Wealth management, an industry that has upheld traditions for centuries, is undergoing rapid transformation. At the heart of today’s changes are the evolving needs of clients. These are being shaped by the enormous amount of wealth that is increasingly held by Generation X and Millennials. The younger generation is not solely concerned with financial gains: It is equally motivated to help overcome environmental and social issues such as climate action, water security and poverty reduction.
A further consideration is the growing proportion of wealth held by women, which today stands at about 30%. This is significant, as research has shown that while women typically make less aggressive investment decisions, they create an inclusive environment that promotes cohesiveness and well-being among staff and the wider community.
“In about five years’ time, one-third of Asia’s wealth will have moved from the older generation to the next,” explains Michelle Lau, Head of Private Wealth Solutions, Southeast Asia, HSBC Private Banking. “That’s about US$40 trillion of the region’s estimated US$115 trillion of wealth.”
The amount of new wealth generated by Asian entrepreneurs and business owners is also noteworthy. Currently, more than 40% of new wealth globally resides in the region, split equally between mature markets such as Singapore and Hong Kong, and emerging markets such as China and India.
“Although interest in sustainable investments is booming, viable opportunities that support environmental and social causes while delivering financial returns remain limited,” cautions Lau. “Identifying these requires specialist investment managers who understand both the rewards and risks these types of investments present.”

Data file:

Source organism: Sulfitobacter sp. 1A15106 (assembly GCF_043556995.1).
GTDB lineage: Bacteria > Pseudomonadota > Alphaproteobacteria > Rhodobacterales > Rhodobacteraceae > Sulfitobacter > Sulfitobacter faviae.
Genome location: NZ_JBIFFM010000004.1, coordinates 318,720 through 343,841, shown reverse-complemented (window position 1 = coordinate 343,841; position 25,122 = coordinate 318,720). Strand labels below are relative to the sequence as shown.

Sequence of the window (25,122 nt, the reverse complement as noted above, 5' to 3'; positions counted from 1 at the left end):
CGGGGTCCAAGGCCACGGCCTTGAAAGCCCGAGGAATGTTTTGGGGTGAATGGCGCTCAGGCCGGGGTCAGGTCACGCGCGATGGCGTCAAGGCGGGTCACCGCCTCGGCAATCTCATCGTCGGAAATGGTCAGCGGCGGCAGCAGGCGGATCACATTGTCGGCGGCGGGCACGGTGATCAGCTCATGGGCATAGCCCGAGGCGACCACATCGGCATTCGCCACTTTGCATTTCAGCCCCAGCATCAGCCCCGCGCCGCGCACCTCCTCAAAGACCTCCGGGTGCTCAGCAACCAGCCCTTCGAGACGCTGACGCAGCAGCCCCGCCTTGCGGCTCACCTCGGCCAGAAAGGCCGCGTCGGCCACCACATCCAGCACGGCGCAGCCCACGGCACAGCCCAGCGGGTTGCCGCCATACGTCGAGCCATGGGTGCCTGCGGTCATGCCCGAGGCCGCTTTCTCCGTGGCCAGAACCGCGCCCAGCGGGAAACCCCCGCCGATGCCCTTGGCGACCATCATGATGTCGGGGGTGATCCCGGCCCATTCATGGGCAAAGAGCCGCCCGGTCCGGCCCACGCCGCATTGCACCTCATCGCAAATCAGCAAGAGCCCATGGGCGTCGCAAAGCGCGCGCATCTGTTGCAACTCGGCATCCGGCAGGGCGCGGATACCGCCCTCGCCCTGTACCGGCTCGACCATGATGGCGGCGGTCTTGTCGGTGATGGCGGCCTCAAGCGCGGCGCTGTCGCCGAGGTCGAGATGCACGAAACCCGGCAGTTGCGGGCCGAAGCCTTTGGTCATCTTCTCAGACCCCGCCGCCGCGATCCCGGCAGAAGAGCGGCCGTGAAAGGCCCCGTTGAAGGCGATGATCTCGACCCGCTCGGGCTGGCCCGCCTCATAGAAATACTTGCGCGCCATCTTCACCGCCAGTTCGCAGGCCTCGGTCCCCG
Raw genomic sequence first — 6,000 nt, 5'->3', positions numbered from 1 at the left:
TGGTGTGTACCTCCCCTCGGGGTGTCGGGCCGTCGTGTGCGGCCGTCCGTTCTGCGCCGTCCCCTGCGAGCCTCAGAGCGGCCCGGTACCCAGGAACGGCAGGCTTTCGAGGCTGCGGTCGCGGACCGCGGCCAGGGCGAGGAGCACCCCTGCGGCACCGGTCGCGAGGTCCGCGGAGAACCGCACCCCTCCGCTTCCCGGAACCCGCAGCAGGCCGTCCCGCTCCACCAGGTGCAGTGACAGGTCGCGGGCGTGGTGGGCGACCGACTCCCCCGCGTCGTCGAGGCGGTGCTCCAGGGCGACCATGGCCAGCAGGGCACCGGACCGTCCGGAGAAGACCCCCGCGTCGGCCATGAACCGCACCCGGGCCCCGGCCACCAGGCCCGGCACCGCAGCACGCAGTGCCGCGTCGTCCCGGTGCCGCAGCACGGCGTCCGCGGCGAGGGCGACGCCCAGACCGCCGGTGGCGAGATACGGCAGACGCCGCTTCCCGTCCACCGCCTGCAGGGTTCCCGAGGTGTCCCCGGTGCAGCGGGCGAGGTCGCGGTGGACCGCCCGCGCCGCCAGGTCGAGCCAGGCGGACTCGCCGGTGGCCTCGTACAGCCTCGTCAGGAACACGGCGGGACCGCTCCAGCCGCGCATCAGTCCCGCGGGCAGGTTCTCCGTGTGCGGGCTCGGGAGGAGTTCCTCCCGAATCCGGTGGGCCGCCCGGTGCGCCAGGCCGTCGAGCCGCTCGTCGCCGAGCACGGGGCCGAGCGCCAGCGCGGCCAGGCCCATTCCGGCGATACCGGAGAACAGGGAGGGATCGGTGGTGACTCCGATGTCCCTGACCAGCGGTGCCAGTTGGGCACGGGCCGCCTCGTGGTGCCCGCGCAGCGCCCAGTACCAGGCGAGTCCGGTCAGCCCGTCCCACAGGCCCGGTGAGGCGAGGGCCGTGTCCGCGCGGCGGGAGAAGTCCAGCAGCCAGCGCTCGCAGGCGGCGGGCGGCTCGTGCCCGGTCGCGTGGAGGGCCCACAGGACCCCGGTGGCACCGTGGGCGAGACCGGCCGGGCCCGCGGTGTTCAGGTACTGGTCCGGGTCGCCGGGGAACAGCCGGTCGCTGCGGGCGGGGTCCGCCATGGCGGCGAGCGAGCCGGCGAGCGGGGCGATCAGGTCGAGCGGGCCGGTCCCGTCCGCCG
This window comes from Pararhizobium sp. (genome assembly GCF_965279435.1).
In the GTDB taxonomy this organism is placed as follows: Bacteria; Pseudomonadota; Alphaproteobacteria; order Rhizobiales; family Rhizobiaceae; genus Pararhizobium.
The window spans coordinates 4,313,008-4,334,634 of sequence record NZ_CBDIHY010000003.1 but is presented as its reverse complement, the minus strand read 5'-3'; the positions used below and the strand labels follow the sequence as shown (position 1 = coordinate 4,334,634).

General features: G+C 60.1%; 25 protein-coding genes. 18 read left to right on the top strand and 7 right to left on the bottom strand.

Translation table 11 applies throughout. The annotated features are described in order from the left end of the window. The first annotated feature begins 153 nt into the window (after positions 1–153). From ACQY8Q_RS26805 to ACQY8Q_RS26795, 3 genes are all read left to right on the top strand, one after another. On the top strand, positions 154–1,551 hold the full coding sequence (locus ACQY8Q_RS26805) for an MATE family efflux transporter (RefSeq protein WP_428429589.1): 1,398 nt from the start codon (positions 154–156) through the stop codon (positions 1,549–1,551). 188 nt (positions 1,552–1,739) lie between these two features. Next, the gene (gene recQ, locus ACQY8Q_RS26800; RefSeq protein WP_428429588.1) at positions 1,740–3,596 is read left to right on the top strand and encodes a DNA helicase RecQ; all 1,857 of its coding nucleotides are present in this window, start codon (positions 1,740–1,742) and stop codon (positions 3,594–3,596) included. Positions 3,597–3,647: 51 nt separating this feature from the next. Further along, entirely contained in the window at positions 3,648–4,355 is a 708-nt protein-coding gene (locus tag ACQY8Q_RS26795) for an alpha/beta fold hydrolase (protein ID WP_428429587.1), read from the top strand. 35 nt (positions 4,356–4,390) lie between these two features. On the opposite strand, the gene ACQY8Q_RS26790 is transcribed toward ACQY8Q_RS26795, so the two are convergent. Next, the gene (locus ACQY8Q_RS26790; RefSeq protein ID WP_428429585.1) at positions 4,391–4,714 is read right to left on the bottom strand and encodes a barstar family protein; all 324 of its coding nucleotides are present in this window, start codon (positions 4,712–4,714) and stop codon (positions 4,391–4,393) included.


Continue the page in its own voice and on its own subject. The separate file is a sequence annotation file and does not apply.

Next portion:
Against the Odds
Managing wealth in today’s era of change is greatly challenging for entrepreneurs and business owners. Not only must their businesses stay on top of a myriad of macro issues—including trade tensions, digital disruption and increased demand for greater personalisation by customers—they must also manage investment portfolios that are exposed to heightened volatility across a wide range of asset classes and markets.
For entrepreneurs and business owners seeking to pass their business to the younger generation, they too face difficulties. Typically, this is due to two reasons: Either there is no successor or there are too many, where rivalry and conflict among siblings flourish. Secondly, the younger generation is often unprepared for leadership, lacking the skills, knowledge and expertise required for the new role.
“By creating a holistic plan that outlines a business’s goals and objectives, and considers generational preferences, equal opportunities and the need to continually innovate, entrepreneurs and business owners will have built a platform that allows them to prosper for many generations to come.”
– Philip Kunz, Head Of Global Private Banking, Southeast Asia, HSBC Private Banking
“Studies find that only 30% of wealth is successfully passed to the second generation, with 12% passed to the third,” says Philip Kunz, Head of Global Private Banking, Southeast Asia, HSBC Private Banking. “Just 1% of wealth reaches the sixth generation.” This trend, attests Kunz, shows no sign of abating. Against these odds, how can entrepreneurs and business owners thrive?
Robust Planning Required
Planning can overcome most issues that entrepreneurs and business owners encounter.